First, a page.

Monday, October 26, 2009

Toei Studios Gallery

Edit: I know I said that I wasn't planning on coming back out here right away, but since I'm beefing up the List of Anime and Manga Galleries, I decided that I'd return with my camera recharged and take a few shots. While I was doing that, the security guard came out of the guard shack next to the gate to invite me into the gallery to look around more. He was a really nice guy, and he let me take the photo of the Arale-chan dolls in the shack widow.

Toei Animation Co. is the biggie in terms of anime studios in Japan. Their titles include Dragonball and Dragon Ball Z, Dr. Slump, Sailor Moon, Galaxy Express 999, Mazinger Z, Mahoutsukai Sally, One Piece, Slam Dunk, Gegege no Kitaro and the newly released Thriller Restaurant. They've taken on outsourcing work from the U.S. on Teenage Mutant Ninja Turtles, Transformers, My Little Pony and G.I. Joe, among many others. They've got a couple of studio locations, but the one with a gallery that's open to the public is in Nerima.

To get to the gallery, start from Ikebukuro in Tokyo (from Shinjuku, Ikebukuro is 4 stops north on the Yamanote line). In the Ikebukuro station complex, aim east for the Seibu department store and then follow the signs to the Seibu Ikebukuro station. As of October, 2009, the ticket to Ouizumi Gakuen station (about 10 stops out) was 230 yen ($2.50 USD). At Ouizumi Gakuen, take the north exit. At the street, go along the station to the right about 50 feet (on the right, you'll see a big Galaxy Express 999 mural behind the bus stop) then take the diagonal cross street northeast 3 blocks to the next major intersection. Turn right (east) and walk to the second set of street lights. There will be a koban (police box) on the left side of the street at the intersection. Turn left in front of the koban, and you'll know you're going in the correct direction if you see a sign for "Create Este" up ahead. Go past "Create Este" 3 blocks and you'll see the Toei Studio buildings on your right. You'll need to sign in at the gate (country and name only) and you'll be given a badge. You're only allowed to visit the gallery area on the first floor of the first building past the parking lot. Fortunately, the gallery is free. The map is here.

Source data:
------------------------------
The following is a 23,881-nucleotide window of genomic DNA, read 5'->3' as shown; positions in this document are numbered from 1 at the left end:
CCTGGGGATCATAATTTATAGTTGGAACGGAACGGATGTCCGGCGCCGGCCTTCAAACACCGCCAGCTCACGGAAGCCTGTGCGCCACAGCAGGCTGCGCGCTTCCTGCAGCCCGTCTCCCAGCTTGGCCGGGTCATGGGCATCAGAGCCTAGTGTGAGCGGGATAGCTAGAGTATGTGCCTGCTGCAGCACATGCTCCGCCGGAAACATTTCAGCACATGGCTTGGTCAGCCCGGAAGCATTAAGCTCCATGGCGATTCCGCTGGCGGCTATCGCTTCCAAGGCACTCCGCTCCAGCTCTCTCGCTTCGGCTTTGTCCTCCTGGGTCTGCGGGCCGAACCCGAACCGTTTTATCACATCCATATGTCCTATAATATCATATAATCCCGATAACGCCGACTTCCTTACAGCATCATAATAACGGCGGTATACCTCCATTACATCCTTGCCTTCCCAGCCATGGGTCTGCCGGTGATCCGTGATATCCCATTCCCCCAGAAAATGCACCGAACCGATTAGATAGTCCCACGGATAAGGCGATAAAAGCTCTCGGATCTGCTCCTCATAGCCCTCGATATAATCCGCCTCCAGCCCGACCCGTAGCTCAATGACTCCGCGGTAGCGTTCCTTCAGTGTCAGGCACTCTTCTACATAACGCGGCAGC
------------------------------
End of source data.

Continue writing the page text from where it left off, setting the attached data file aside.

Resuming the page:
Inside the door, there's a long hallway lined with posters from many of the TV shows mentioned above. There is an office area on the left, but there's nothing in it to look at. At the end of the hall are two rooms. The first has more of the posters, life-sized statues of the girls from "Pretty Cure", plush stuffed characters from "One Piece", and samples of the artwork used to make Mazinger Z and a couple other shows. In the middle of the room is a 20+ foot tall statue of Mazinger Z, and in the corners are little TV sets playing the opening and closing credits pieces from several of the shows. The second room has hundreds of figures made from the characters of the shows, a glass case filled with DVD collections, and some example goods. There was a goods shop, but it was closed when I visited. There's a second hallway with a camera room hosting old film shooting and editing equipment, and an editing room where one guy was working on a computer, but this room was off-limits to the public. Attached to the figures room is a rest area with vending machines selling various soft drinks and canned coffees, and a TV that had been left switched off.

(The rest of the studio complex is across the street, behind this sign.)

It's a fun little gallery to visit, but unless you're looking at the artwork to see how animation is created, you can blow through everything in under 20 minutes. It's best to go with a group and make it a shared experience. And it is free. Note that the Mazinger Z statue and some of the other displays are part of a rotating exhibit that gets changed periodically. What you see in the gallery may be different than what's described here, depending on when you go.

(Click on the strip to expand it.)

There are some fliers and brochures describing the company, located inside the door. There's also a small selection of film strips cut from the master rolls that you can take for free and use as bookmarks (they ask that you only take one strip per person).

Be aware that Oizumi Gakuen station is a proud supporter of Galaxy Express 999. There's a statue of the conductor in the station but you have to look for it; the outside of the station on the north side has the train painted on the wall; there are a few banners for the movie hanging from the street poles, and above the banners are replicas of the train floating over the poles. Some news about the paintings on two of the Seibu trains can be found here. I asked about the trains at the station and was told that they don't run on a fixed schedule. You have to call the home station and ask where they are at any given time.

Tourist Info
Toei's Official page

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